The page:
NICASNetherlands Institute for Conservation Art Science


Dr. Benjamin Rous
Museumstraat 1, 1071 XX Amsterdam
Cultural Heritage Agency of the Netherlands; Delft University of Technology; Rijksmuseum; University of Amsterdam

The Netherlands Institute for Conservation+Art+Science+ (NICAS) is an interdisciplinary research institute. It focuses on the access, presentation and preservation of cultural heritage. It unites the disciplines of conservation, art history and science, branching out into the social sciences in the near future. Its main hub is the Ateliergebouw in Amsterdam, and its founding partners are the Rijksmuseum, the Cultural Heritage Agency of the Netherlands, the Faculties of Humanities and Science of the University of Amsterdam and the Delft University of Technology.

NICAS initiates, stimulates and facilitates innovative research on the nature and context of processes of change in cultural heritage objects, and functions as an institute for the advanced study of the history of materials. It assembles scientific expertise and research from academia and cultural heritage institutions while simultaneously ensuring knowledge transfer within society and to those who safeguard cultural heritage.

The NICAS infrastructure has been designated as both a future and an existing infrastructure (see also section 6a). The existing infrastructure is concentrated on the Ateliergebouw in Amsterdam. This infrastructure is intensively used by the founding partners of NICAS and collaborators and partner institutions who approach NICAS with specific questions or problems. The instrumental facilities of the laboratories in the Ateliergebouw have advanced instrumentation for XRF (both laboratory based and handheld XRF), XRD, py-GC/MS, UPLC, ESI-MS, Ion Chromatography, high and low vacuum SFEG-SEM/EDX, ATR-FTIR microscopy, FTIR, a portable Raman 785 nm spectrophotometer and laboratory based Raman microscopy, RTI, FORS, microfadeometry, colorimetry, IRR, X-ray imaging, macro Rontgen-fluorescent scanner, Reflectance Imaging camera’s (400-1000cm-1 and 1000-2500 cm-1), artificially ageing facilities and extensive research microscopy an photography facilities.

The NICAS partners provide access to research facilities and advanced techniques which are outside the Ateliergebouw, like research facilities chemistry labs that are well-equipped for (in)organic syntheses, X-ray absorption spectrometer, single-crystal diffractometer, XRD-scanner, OCT, laser speckle imaging, differential scanning calorimeter, NMR instruments; and laboratories dedicated to GC, GC/MS and HPLC.

The future aspect of the infrastructure mostly concerns the service function for the field at large, which is underdeveloped at present. NICAS aspires to become the national institute for the advanced study of the history of materials, offering its infrastructure and expertise to the entire Dutch cultural heritage field. This service function of the infrastructure will ideally be developed in conjunction with and concentrated on the new Netherlands Collection Centre (CollectieCentrum Nederland, CC NL) near Amersfoort, that will be finished in the second half of 2021. The Ateliergebouw in Amsterdam will then serve as an experimental centre for the development of cutting-edge techniques and fundamental knowledge, which can then be tested and applied in practice at the CC NL facilities.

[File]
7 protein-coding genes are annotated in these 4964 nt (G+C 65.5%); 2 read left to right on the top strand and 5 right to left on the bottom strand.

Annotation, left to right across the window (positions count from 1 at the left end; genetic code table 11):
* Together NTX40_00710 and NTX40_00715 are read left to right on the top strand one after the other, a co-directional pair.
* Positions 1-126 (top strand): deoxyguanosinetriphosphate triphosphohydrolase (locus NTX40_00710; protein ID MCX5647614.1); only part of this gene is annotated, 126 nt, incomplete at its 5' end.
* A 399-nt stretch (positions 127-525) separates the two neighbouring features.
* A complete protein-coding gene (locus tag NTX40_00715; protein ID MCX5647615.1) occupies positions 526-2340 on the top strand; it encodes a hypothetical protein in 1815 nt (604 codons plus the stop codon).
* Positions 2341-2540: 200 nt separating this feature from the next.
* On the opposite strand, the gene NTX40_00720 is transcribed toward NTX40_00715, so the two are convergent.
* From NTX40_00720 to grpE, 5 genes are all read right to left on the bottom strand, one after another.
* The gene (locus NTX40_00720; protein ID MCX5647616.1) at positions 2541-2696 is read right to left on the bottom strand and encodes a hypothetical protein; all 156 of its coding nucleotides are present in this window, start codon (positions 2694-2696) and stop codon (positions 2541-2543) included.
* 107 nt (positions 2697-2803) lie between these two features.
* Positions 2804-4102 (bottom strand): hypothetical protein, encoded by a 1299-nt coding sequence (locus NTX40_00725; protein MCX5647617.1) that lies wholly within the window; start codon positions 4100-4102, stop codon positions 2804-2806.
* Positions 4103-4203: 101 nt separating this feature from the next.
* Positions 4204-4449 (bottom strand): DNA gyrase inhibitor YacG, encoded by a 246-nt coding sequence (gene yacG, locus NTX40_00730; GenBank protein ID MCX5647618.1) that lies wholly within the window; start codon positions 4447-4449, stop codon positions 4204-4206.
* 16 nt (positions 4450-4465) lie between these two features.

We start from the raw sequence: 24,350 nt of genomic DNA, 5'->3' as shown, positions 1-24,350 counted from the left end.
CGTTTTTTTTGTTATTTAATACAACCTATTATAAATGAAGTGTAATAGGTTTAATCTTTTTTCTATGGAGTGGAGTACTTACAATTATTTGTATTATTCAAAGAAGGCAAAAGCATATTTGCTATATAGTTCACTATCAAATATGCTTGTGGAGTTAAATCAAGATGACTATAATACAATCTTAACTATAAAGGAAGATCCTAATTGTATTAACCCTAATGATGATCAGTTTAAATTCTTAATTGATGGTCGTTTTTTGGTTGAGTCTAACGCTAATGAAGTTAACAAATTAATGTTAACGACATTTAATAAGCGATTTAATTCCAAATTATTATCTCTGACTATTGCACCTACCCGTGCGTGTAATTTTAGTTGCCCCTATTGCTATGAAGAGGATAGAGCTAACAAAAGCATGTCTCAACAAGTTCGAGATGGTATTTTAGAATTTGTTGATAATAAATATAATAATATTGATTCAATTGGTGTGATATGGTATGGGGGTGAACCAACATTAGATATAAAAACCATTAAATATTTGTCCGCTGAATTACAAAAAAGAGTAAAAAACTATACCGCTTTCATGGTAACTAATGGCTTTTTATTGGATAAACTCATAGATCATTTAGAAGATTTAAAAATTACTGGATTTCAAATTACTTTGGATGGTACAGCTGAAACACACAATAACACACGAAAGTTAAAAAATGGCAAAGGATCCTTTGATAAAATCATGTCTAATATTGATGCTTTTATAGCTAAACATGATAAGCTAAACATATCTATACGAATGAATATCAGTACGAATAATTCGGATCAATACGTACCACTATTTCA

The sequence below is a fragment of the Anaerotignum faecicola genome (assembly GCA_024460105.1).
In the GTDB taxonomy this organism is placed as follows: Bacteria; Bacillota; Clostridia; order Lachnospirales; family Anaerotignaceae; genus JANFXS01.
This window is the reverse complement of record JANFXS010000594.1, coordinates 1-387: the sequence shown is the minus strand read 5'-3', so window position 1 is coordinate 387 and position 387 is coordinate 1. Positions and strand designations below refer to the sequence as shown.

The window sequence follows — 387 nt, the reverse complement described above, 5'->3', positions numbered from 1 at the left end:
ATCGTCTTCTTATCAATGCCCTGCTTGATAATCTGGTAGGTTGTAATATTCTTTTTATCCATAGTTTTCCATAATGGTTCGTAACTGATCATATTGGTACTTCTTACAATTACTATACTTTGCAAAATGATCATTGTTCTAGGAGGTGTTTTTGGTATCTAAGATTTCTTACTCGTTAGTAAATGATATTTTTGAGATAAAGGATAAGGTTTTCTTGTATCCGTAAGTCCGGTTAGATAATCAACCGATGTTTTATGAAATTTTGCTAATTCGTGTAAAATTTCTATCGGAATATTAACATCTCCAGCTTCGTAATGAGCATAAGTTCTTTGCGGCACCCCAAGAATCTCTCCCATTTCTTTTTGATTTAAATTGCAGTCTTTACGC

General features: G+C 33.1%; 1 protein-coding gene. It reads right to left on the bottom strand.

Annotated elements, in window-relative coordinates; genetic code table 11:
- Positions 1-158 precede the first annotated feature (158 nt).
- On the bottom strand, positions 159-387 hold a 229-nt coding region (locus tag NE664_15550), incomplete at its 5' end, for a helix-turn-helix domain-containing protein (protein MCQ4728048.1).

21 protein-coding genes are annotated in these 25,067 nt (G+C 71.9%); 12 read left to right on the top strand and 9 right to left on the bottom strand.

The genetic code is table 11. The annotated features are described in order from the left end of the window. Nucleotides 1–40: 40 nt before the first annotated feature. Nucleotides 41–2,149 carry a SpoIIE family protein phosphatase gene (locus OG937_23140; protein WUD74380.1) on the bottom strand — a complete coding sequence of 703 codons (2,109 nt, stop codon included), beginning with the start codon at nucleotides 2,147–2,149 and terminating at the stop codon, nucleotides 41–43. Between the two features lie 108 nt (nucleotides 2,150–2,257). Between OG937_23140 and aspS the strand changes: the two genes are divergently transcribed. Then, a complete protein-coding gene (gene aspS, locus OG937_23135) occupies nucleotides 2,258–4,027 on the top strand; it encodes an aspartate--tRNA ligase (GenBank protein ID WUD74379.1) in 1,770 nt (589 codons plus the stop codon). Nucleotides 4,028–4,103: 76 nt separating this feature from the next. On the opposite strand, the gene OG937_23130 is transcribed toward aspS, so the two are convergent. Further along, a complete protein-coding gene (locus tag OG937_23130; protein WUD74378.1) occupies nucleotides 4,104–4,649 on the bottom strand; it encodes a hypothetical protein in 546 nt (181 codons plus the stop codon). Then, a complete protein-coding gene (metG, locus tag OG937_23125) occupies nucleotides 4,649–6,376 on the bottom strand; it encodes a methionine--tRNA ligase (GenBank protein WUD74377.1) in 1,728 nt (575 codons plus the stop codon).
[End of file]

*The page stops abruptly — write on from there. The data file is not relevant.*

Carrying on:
The central issue within the NICAS infrastructure is the ongoing biography of the object. The infrastructure is used to analyse the objects in as much detail as possible, ascertaining how and with what materials it was made, what the original context of manufacture was (both in a material and a socio-cultural sense), and what the original appearance of the object is likely to have been. Then a comparison is made to the actual state of the object, determining how it has changed over time and, extrapolating the available information using mathematical models, how it will change in the future. The final question then becomes what measures we can take to sustainably control processes of change in order to preserve these objects for future generations.

The study of cultural heritage objects is highly challenging, as works of art are unique, often composed of heterogeneous materials possessing different histories and mechanisms of ageing and degradation. This places extra demands on the analytical equipment used to gather data about the objects. New analytical methods are developed to discriminate between different layers and extremely small differences in chemical composition. This calls for both new, non-destructive equipment and innovative combinations of existing analytical equipment.

The analysis of single objects generates great quantities of data because of the number and sensitivity of the methods used. In addition, the diversity of data sets used for and generated by this type of research (‘messy’ data), necessitates the integration of data science for the fusion and fission of data sets, and to make them visible and usable for researchers and end users (museum and cultural heritage professionals).

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